Bangladesh central bank weighs lawsuit against NY Fed over cyber heist

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Commuters pass by the front of the Bangladesh central bank building in Dhaka March 8, 2016. REUTERS/Ashikur Rahman
Commuters pass by the front of the Bangladesh central bank building in Dhaka March 8, 2016.

Reuters/Ashikur Rahman

Bangladesh’s central bank has hired a lawyer in the United States for a potential lawsuit against the New York Federal Reserve after unknown hackers stole $81 million from its account with the U.S. bank, an internal report said.

In one of the largest cyber heists in history, the hackers breached the computer systems of Bangladesh Bank (BB) in early February and succeeded in issuing instructions to the New York Fed to transfer $81 million to accounts in the Philippines.

The hackers also tried to move $20 million to an obscure non-profit entity based in Sri Lanka but that transaction was halted because they misspelt the recipient’s name.

The heist has prompted the resignation of Bangladesh’s central bank governor, Atiur Rahman, and the U.S. Federal Bureau of Investigation (FBI) is now helping the country to track down the cyber crooks.

BB said in an incident report dated March 13 that it had been the subject of a sophisticated cyber-attack in which 35 payment instructions were issued to the New York Fed. Of those the U.S. bank blocked 30 while allowing the rest to go through.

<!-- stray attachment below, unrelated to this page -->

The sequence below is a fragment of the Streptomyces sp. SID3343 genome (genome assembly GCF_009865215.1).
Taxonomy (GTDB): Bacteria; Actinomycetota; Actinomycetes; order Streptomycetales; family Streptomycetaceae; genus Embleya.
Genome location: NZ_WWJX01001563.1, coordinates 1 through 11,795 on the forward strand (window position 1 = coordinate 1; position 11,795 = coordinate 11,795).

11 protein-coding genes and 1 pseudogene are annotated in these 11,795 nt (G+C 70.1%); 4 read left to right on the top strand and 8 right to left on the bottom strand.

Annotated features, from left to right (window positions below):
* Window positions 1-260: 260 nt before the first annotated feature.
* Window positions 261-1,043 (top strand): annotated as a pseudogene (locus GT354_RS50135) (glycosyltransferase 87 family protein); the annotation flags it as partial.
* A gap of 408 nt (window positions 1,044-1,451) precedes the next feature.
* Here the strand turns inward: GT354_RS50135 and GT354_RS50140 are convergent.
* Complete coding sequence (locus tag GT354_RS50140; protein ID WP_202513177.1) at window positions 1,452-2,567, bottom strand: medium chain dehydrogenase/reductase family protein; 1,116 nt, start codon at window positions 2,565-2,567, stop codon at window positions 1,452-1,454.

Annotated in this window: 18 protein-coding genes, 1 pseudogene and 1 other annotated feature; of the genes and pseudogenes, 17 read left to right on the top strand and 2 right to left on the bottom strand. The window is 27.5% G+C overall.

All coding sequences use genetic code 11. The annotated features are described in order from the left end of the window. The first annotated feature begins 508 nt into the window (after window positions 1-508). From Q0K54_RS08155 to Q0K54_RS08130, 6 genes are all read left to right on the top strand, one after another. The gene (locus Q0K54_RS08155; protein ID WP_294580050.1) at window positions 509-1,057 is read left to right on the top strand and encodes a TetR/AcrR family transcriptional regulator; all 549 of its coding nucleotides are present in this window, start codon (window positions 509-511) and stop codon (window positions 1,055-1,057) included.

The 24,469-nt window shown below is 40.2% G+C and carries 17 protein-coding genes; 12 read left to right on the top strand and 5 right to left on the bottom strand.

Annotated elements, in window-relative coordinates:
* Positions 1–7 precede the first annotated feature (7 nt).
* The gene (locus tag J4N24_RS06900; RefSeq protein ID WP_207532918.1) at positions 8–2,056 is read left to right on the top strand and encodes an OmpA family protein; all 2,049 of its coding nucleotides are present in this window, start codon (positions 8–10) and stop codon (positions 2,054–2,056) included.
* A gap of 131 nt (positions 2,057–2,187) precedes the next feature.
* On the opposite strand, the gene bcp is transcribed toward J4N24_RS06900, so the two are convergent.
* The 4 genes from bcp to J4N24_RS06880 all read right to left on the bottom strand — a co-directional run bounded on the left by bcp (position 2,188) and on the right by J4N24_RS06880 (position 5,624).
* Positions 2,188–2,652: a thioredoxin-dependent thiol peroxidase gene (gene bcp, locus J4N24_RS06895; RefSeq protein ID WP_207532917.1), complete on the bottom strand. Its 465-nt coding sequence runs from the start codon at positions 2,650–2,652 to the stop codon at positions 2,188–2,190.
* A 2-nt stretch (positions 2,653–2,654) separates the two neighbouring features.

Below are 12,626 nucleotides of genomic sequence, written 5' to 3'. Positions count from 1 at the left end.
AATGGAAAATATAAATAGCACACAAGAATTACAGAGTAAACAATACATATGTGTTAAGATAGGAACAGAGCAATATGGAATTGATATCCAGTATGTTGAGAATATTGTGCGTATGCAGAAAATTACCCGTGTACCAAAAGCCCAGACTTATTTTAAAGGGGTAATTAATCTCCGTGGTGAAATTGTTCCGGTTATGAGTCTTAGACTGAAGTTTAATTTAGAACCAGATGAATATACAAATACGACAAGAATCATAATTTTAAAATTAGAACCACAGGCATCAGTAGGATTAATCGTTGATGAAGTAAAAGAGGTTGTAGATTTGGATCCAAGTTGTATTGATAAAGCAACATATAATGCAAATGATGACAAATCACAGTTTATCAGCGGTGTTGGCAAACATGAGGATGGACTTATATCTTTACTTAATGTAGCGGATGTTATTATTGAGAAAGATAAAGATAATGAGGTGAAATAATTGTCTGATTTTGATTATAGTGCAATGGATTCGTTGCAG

“We view this as a major lapse on the part of FRB NY,” BB said in the report, a copy of which was obtained by Reuters.

It said the bank was considering “preparing the ground to make a legitimate claim for the loss of funds against the FRB NY through a legal process”.

A source at the central bank confirmed the authenticity of the report.

The New York Fed has said it followed normal procedures in allowing the transfer of the funds and that there was no evidence that its own systems had been compromised.

Bangladesh police are still collecting information from the central bank’s computer systems to determine who was behind the heist. In its report, BB said it was pursuing all avenues to recover the money.

In Sri Lanka, a court has imposed a travel ban on six directors of the Shalika Foundation to which the hackers transferred money, a lawyer said on Tuesday.

The transfer of $20 million, ostensibly for a rural electrification project, was held up because the hackers had spelt the entity as Shalika “Fandation”.

Shalika, based near the capital Colombo, is headed by Hagoda Gamage Shalika Perera and her residential address was also given as the firm’s address. Calls to her and another director went unanswered.

(Additional reporting by Shihar Aneez in COLOMBO; Writing by Sanjeev Miglani; Editing by Gareth Jones)